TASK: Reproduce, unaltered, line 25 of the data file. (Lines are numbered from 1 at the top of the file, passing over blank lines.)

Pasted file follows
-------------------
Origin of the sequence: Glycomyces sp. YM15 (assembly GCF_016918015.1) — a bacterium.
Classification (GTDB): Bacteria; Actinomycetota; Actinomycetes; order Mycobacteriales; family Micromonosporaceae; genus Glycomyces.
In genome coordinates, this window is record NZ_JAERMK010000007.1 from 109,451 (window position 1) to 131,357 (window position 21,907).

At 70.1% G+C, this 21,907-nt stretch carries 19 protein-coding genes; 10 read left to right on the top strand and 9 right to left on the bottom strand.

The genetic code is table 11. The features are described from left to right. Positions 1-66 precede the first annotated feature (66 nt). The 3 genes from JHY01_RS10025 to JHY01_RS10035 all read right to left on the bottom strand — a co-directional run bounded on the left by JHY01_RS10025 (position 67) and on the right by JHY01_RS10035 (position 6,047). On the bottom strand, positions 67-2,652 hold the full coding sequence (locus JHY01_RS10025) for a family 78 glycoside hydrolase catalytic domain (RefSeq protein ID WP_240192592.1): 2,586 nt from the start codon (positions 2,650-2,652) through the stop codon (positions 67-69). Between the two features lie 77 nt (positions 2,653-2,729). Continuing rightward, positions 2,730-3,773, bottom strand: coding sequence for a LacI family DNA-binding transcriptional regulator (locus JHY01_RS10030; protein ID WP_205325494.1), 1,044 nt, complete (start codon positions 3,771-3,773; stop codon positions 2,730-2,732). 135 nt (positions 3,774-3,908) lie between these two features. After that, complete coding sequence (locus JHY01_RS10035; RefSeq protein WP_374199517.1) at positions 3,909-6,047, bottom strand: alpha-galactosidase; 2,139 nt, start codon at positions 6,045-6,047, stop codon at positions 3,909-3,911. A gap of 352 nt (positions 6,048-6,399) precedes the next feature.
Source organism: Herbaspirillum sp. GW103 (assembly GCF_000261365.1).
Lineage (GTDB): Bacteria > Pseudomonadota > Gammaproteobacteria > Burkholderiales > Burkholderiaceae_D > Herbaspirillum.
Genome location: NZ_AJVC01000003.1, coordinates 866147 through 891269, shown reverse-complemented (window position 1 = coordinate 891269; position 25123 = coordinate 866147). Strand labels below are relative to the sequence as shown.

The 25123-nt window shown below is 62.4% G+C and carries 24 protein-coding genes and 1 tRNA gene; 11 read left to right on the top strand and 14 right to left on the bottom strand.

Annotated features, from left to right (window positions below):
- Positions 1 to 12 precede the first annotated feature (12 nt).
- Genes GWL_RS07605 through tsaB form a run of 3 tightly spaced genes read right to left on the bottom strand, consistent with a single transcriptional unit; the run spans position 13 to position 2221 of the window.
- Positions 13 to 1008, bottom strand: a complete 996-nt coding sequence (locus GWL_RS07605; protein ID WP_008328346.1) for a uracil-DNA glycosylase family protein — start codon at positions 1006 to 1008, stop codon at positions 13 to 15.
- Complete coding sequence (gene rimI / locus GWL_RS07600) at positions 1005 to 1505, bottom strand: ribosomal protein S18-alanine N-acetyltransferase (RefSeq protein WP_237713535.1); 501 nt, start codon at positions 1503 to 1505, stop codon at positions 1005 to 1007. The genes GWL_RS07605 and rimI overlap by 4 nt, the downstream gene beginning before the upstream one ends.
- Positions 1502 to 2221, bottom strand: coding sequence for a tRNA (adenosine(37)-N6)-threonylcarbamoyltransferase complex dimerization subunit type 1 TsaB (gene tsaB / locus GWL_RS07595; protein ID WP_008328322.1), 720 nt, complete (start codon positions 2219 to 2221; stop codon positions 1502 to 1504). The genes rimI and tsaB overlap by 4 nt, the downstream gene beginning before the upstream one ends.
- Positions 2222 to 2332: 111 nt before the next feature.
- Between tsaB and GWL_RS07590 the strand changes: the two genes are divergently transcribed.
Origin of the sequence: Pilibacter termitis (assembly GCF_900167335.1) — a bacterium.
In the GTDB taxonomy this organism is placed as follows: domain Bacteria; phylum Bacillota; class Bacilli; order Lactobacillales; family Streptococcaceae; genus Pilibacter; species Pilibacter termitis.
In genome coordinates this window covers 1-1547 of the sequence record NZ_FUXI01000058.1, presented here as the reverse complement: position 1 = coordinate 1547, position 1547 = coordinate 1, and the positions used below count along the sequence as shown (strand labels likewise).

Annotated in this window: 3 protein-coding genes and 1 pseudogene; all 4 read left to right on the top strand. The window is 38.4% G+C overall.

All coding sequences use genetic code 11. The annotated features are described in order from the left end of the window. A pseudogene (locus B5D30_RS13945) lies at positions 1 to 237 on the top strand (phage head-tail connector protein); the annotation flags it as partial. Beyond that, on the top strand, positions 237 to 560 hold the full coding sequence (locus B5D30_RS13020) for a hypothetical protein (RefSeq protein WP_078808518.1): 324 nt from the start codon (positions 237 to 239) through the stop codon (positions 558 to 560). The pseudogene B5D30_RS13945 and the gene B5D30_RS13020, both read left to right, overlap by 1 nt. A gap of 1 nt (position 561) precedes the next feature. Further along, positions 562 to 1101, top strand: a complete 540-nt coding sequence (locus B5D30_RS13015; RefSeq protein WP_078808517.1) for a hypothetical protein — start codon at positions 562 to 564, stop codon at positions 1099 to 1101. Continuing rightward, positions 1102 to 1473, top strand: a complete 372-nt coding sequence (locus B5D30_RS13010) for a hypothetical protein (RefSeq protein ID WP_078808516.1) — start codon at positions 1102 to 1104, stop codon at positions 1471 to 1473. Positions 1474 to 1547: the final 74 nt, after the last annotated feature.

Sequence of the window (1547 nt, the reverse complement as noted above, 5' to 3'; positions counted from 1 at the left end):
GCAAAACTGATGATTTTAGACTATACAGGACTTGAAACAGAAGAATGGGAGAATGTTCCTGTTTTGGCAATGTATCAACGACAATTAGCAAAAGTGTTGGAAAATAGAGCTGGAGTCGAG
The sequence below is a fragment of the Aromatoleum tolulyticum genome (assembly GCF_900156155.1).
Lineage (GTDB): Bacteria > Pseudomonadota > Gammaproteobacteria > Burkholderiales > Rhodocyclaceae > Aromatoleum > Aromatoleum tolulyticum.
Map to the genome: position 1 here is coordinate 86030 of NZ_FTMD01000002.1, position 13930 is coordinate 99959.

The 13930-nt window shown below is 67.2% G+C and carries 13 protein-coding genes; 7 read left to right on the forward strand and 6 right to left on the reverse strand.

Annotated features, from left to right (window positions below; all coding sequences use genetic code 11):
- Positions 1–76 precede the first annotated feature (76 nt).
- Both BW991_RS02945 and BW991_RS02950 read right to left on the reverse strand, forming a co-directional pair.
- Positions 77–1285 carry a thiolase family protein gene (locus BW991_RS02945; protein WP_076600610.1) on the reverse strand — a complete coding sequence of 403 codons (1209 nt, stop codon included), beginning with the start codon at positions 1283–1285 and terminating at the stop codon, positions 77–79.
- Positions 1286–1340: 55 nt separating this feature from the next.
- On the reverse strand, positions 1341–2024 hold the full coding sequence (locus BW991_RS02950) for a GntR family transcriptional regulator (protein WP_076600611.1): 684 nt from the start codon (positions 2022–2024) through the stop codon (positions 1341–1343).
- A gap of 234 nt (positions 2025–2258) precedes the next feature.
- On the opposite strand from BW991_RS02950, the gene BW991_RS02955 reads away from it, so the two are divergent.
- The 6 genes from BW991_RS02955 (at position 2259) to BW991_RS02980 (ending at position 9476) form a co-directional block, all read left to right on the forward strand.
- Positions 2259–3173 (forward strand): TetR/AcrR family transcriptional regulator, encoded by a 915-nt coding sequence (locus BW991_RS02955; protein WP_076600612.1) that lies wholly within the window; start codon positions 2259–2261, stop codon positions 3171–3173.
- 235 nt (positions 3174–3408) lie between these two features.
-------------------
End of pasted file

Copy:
The sequence below is a fragment of the Aromatoleum tolulyticum genome (assembly GCF_900156155.1).